Thailand's economy avoided recession in the second quarter, data from the state planning agency showed on Monday, even as the Southeast Asian nation grapples with a political crisis that has hit consumption, confidence and tourism.
The economy grew 0.9 percent in the three months ending June from the quarter before, in line with expectations, after shrinking a revised 1.9 percent in the first quarter.
On a year-on-year basis, the economy expanded 0.4 percent, compared with a Reuters foreast of 0.3 percent and after contracting a revised 0.5 percent in the first quarter.
The government cited improved exports, eased political tensions and resumption of public spending plus a pick-up in consumer and business confidence as reasons for growth in the second quarter. But it narrowed 2014 GDP growth targets to 1.5-2.0 percent, from an earlier projection of 1.5-2.5 percent.
The Thai baht hit a three-week high against the dollar on the news, rising as much as 0.2 percent to 31.78 per dollar.
According to Krystal Tan, Asia economist with Capital Economics, the military coup in May helped to stabilize the economy.
"The junta has made spurring the Thai economy one of its top priorities since coming to power," she said.
"Its moves to delay tax hikes, accelerate budget disbursements and clear the way for investment approvals to resume should help support domestic demand. In particular, a 2.4 trillion-baht infrastructure spending program that will run through to 2022 has raised hopes of an economic revival," she added.
The Thai army seized power on May 22, in a bid to end months of tensions between key political parties which have sparked country-wide protests.
Still, some pillars of the Thai economy remain shaky. Consumption is subdued and auto sales are tumbling. The country's key tourism sector remains weak, with the number of tourists down 10.9 percent in July from a year ago.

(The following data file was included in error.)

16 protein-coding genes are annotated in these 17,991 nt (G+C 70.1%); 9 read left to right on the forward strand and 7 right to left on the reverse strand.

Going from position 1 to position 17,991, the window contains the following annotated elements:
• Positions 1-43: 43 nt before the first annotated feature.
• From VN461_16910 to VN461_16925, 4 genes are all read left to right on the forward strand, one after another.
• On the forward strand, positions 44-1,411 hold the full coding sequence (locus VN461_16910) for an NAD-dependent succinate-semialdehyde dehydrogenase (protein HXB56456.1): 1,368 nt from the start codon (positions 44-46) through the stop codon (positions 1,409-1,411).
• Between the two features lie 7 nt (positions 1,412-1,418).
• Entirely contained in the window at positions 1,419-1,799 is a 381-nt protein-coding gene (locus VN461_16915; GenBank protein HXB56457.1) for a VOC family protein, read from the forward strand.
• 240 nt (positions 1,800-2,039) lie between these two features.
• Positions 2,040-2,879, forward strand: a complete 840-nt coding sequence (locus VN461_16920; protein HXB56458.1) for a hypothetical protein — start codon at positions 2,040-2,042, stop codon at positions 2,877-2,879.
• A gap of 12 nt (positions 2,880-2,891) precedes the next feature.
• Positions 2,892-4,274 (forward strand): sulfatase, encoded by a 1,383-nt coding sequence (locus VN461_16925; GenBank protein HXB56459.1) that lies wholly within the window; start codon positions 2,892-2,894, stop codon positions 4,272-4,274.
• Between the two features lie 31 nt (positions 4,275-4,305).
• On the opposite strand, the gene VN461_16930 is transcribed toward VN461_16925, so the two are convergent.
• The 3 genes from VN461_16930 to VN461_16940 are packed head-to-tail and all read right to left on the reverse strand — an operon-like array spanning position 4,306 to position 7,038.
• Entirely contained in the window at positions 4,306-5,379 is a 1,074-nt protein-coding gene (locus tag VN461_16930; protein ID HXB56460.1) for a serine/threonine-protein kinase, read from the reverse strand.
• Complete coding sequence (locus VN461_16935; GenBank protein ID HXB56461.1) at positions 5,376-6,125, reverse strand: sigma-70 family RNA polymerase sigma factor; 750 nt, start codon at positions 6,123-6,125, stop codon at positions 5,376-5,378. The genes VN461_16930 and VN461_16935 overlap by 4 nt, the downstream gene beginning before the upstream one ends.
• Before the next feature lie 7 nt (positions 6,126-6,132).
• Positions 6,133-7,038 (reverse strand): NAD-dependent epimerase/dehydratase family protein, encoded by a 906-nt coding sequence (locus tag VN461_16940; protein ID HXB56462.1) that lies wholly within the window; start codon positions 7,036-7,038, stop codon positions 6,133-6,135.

"We still think there's considerable weakness in the Thai economy, particularly in consumption and investment," said Fred Gibson, associate economist at Moody's Analytics. "There's been a lift in consumer sentiment as the coup has brought a little bit of political certainty but over the long term the military junta rule isn't sustainable."
"The ongoing political uncertainty is weighing on investment spending as both domestic and foreign investors remain uncertain over long term and near term outlook. There have been international calls to return Thailand to democracy as a foreign investor, the political outlook has no certainty," he added.
Despite the challenging economic environment ahead, analysts don't see further support measures from the Bank of Thailand (BOT). The central bank last loosened monetary policy in March, bringing benchmark interest rates to 2 percent.
"We think the BoT has come to the end of its rate-cutting cycle and will keep rates unchanged at September's policy meeting," analysts at Barclays said in a note.
"With policy settings already very accommodative, and expectations of the economy improving at the margin, we think the next move will likely to be a hike, but only in 2015," the note added.